Linen: This is made from the flax plant. It is lightweight and perfect for summer garments.

Bamboo: It has a feel of silk, and it is durable. It is also highly eco-friendly because it is harvested without killing the plant. The bamboo will regenerate the removed part in a couple of months.

  • Animal Fibers

Animal fibers come from animal coats from goats, sheep, rabbits, and more. This type of fiber offers great insulation that will help keep the wearer warm in cold weather and cool in warm weather, as well. Animal fibers are protein-based; that’s why they are vulnerable to moth larvae.

Animal fibers are lightweight, soft, stretch resistant, and absorbent.

Animal fibers can come from:

Alpaca/Llama: Alpacas or South American Llamas produce warm, soft yarn. It is non-allergenic because it does not contain lanolin, which can be found in lamb’s wool. However, this yard doesn’t accept color.

Cashmere: This type of yarn comes from the cashmere goat’s soft undercoats. It is one of the expensive yarns, which is super smooth and can retain warmth.

Angora: This type of yarn comes from the soft fur of rabbits that is fuzzy in appearance.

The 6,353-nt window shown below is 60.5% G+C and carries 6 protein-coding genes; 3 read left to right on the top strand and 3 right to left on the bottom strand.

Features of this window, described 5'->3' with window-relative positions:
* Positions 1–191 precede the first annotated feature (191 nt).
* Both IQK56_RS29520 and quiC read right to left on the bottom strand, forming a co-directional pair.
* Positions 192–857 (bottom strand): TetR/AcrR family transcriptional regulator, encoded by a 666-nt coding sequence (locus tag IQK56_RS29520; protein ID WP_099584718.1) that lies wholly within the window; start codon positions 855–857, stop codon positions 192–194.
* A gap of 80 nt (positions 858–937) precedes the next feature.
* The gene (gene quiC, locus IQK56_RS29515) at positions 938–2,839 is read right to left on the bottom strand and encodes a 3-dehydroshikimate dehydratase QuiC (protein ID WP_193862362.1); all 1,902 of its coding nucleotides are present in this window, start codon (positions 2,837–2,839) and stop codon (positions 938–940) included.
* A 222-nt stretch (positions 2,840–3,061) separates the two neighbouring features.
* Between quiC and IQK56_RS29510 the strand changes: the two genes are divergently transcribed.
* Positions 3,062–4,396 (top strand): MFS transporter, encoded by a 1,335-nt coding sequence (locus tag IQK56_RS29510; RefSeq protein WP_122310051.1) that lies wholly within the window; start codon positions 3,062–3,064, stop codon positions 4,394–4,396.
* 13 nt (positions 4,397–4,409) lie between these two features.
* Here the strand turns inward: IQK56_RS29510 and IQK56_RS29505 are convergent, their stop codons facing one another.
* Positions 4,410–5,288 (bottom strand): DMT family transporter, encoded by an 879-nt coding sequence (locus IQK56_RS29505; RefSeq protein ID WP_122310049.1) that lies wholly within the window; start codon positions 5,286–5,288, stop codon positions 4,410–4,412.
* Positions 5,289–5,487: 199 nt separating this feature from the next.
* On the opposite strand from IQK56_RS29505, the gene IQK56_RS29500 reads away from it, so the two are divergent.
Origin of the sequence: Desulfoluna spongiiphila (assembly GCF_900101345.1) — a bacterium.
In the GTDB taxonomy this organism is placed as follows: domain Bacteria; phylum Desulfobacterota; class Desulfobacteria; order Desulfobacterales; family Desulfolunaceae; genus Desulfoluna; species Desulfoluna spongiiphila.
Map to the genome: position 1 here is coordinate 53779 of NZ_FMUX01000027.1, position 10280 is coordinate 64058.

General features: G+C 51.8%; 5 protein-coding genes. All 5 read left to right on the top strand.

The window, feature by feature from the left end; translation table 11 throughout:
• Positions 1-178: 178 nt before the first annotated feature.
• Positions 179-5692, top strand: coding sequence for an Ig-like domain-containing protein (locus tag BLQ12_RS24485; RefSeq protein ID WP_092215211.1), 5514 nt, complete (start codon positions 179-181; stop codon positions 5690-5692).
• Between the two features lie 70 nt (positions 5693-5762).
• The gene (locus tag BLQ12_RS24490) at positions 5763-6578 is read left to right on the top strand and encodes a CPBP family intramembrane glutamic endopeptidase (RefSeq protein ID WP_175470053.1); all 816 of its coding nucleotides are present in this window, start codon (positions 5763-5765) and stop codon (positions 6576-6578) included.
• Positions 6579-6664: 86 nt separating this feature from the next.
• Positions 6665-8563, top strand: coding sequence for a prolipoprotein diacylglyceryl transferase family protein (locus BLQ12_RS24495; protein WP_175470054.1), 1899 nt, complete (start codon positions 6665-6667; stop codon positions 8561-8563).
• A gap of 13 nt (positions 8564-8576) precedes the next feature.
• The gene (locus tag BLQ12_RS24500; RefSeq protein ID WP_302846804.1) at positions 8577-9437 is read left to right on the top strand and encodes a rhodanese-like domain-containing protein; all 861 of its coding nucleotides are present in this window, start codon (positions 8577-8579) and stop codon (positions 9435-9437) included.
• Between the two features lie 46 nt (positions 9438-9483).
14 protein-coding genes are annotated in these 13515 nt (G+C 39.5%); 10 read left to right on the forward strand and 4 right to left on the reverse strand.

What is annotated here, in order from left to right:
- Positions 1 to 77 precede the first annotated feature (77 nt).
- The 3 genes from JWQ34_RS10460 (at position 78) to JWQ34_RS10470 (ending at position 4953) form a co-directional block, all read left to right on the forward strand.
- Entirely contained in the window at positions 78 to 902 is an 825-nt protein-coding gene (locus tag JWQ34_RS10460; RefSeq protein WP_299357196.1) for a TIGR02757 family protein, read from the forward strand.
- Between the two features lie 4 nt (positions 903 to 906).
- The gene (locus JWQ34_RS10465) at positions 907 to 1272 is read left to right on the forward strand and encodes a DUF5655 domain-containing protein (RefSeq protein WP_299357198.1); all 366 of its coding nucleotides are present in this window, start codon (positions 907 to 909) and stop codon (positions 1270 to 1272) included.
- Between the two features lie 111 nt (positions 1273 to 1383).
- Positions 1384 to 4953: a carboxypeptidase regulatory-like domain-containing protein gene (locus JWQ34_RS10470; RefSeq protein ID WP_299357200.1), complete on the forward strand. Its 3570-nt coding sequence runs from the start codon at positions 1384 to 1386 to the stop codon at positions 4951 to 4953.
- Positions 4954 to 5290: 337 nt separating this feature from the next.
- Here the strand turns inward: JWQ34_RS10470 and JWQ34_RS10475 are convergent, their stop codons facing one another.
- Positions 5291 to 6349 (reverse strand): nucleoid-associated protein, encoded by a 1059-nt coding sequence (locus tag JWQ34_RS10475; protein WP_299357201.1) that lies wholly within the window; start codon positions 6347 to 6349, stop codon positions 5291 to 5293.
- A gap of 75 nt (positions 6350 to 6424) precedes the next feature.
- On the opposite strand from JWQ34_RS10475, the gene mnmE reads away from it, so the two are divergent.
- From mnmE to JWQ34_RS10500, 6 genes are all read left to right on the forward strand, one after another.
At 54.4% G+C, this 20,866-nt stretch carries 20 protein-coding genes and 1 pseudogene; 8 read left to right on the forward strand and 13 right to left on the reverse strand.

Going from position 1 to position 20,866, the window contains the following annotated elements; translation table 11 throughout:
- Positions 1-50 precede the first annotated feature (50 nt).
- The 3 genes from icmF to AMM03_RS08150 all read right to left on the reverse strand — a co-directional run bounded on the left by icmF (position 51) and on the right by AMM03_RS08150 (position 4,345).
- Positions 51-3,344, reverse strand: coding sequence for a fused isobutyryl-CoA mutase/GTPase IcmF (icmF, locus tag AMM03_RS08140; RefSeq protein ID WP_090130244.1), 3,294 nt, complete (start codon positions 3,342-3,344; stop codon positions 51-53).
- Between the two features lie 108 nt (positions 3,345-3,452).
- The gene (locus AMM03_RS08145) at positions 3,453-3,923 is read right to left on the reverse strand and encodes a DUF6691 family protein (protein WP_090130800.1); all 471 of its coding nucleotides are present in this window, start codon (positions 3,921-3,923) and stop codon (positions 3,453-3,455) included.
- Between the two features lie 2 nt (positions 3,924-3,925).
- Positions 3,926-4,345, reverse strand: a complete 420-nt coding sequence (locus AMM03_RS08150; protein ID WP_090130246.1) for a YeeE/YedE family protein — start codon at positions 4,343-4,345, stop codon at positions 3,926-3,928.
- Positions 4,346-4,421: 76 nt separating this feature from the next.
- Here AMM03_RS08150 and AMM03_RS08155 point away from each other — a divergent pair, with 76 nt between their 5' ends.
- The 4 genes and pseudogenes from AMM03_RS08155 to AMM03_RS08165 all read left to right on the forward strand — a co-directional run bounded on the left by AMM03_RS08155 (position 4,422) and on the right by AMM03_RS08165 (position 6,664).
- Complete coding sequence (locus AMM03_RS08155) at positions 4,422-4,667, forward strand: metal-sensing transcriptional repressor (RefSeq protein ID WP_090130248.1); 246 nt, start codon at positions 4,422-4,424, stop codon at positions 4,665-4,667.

Mohair: This type of yarn is from the Angora goat. It has a fuzzy look, as well.

Silk: This type of yarn comes from silkworm larvae. It is very light and smooth. However, it doesn’t have much stretch; that is why it is usually combined with other types of fibers. It is often combined with cashmere to produce a truly luxurious yarn.

Wool: There are several types of wool, and they are spun into yarns with a variety of textures and weights. Wool is very warm and accepts color really well. The most popular choice for making garments is Merino wool yarn.

Synthetic Yarns

  • Acrylic – It is the most popular fiber when it comes to crocheting because of its budget-friendly price. It also comes in different colors. The yarn can be stiff or soft, depending on the style and brand. It’s warm but also lightweight.
  • Nylon – This is usually used as an alternative for silk. It’s a fully synthetic fiber that is resilient to shrinkage and stains. It can also be made shiny or dull.
  • Rayon – It is also called viscose rayon. It is a semi-synthetic fiber made from wood or plant cellulose. It undergoes a chemical process to form into a yarn. Rayon is very strong when dry but loses its strength when it’s wet.
  • Polyester – Polyester is a kind of plastic that is mixed with other fibers to reduce shrinking and add strength to the material.

Yarn Weight

Yarn can also be categorized by weight. It is based on the number of crochet stitches in a gauge of 4 inches. The thicker the yarn, the fewer stitches in the gauge. The thinner the yarn, the greater stitches in the gauge.

  • Lace Weight Yarn – It has 33 to 40 crochet stitches to 4 inches.
  • Super Fine Weight Yarn – It has 27 to 32 crochet stitches to 4 inches. It is a light yard often used for baby items